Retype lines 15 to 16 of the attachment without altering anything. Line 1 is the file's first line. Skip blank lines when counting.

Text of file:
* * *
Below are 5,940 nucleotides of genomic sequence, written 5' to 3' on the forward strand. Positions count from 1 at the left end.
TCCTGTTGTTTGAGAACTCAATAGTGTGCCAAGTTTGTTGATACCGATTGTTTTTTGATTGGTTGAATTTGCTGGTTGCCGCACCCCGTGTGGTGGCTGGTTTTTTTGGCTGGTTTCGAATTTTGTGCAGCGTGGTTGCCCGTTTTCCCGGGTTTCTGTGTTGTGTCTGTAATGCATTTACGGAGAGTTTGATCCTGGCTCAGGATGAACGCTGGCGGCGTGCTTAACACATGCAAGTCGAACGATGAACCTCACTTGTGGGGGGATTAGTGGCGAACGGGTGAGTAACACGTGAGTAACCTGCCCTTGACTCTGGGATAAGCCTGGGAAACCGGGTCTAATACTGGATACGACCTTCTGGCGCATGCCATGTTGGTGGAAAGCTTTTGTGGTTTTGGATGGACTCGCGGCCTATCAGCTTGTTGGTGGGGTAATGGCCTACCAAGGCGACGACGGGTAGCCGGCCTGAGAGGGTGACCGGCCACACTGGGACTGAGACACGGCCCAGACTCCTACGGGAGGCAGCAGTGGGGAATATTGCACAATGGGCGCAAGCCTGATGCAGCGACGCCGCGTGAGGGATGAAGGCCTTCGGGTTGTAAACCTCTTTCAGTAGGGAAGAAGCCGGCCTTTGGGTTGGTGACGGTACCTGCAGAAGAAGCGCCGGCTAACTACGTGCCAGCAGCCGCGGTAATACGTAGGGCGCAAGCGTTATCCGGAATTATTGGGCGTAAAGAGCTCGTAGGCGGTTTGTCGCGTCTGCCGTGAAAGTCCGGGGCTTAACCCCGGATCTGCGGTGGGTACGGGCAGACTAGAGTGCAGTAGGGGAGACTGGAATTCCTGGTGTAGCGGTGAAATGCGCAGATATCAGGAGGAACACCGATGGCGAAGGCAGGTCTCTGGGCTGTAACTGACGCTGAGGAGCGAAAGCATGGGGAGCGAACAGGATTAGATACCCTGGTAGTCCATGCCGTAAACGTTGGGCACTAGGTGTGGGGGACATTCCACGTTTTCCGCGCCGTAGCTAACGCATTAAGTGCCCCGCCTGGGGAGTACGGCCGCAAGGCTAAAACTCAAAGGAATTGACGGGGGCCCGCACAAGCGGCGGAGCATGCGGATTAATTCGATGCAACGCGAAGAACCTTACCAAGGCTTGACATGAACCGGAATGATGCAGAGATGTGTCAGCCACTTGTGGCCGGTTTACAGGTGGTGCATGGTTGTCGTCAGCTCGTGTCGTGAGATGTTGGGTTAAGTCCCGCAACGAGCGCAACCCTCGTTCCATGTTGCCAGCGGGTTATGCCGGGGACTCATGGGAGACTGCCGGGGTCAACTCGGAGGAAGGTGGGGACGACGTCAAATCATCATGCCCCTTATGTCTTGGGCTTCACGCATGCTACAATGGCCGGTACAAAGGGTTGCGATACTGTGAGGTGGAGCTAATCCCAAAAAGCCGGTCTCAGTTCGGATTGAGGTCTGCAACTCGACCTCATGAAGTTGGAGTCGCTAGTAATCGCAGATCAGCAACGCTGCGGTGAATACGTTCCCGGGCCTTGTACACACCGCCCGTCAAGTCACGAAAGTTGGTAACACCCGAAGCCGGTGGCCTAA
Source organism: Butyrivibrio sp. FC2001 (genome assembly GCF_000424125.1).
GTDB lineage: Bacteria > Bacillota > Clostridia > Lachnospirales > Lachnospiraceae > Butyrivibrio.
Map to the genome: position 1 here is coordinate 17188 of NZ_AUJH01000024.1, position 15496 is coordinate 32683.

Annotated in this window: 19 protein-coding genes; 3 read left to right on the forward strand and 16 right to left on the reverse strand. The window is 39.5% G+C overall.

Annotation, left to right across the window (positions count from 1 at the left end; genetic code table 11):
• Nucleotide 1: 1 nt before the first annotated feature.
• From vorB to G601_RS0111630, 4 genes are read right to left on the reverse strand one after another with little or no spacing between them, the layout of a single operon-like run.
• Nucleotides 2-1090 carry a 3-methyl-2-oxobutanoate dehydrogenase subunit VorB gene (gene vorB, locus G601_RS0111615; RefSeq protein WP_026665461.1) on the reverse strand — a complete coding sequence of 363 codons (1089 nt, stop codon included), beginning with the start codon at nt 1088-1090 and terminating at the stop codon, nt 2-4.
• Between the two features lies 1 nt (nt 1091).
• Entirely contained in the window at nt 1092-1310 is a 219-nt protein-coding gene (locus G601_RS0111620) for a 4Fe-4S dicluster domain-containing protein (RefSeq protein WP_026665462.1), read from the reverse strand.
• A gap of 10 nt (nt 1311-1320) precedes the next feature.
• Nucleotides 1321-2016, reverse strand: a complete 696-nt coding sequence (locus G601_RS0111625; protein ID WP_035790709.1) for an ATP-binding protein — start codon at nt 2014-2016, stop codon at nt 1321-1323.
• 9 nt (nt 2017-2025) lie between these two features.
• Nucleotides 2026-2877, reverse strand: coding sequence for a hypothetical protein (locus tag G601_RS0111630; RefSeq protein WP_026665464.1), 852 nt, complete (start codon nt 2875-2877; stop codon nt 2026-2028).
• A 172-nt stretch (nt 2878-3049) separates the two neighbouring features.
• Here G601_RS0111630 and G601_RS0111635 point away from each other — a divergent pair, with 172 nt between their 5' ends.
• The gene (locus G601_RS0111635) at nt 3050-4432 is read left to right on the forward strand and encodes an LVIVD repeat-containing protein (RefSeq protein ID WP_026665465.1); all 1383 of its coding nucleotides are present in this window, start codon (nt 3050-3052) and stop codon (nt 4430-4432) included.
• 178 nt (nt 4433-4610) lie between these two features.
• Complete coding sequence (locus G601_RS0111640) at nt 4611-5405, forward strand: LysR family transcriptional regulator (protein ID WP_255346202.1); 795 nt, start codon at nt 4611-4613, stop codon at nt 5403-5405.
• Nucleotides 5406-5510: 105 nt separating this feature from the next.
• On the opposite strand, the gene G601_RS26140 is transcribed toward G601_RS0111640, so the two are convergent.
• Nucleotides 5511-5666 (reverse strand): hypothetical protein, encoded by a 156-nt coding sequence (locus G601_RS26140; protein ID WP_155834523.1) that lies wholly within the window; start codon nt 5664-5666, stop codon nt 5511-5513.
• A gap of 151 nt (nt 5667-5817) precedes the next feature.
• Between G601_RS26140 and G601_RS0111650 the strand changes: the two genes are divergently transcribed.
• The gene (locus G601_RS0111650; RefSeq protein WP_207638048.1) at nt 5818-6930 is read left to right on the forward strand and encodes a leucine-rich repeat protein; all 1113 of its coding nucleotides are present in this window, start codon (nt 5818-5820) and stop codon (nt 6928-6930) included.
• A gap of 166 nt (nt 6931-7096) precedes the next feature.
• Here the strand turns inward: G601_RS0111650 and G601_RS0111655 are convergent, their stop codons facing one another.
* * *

• 9 nt (nt 2017-2025) lie between these two features.
• Nucleotides 2026-2877, reverse strand: coding sequence for a hypothetical protein (locus tag G601_RS0111630; RefSeq protein WP_026665464.1), 852 nt, complete (start codon nt 2875-2877; stop codon nt 2026-2028).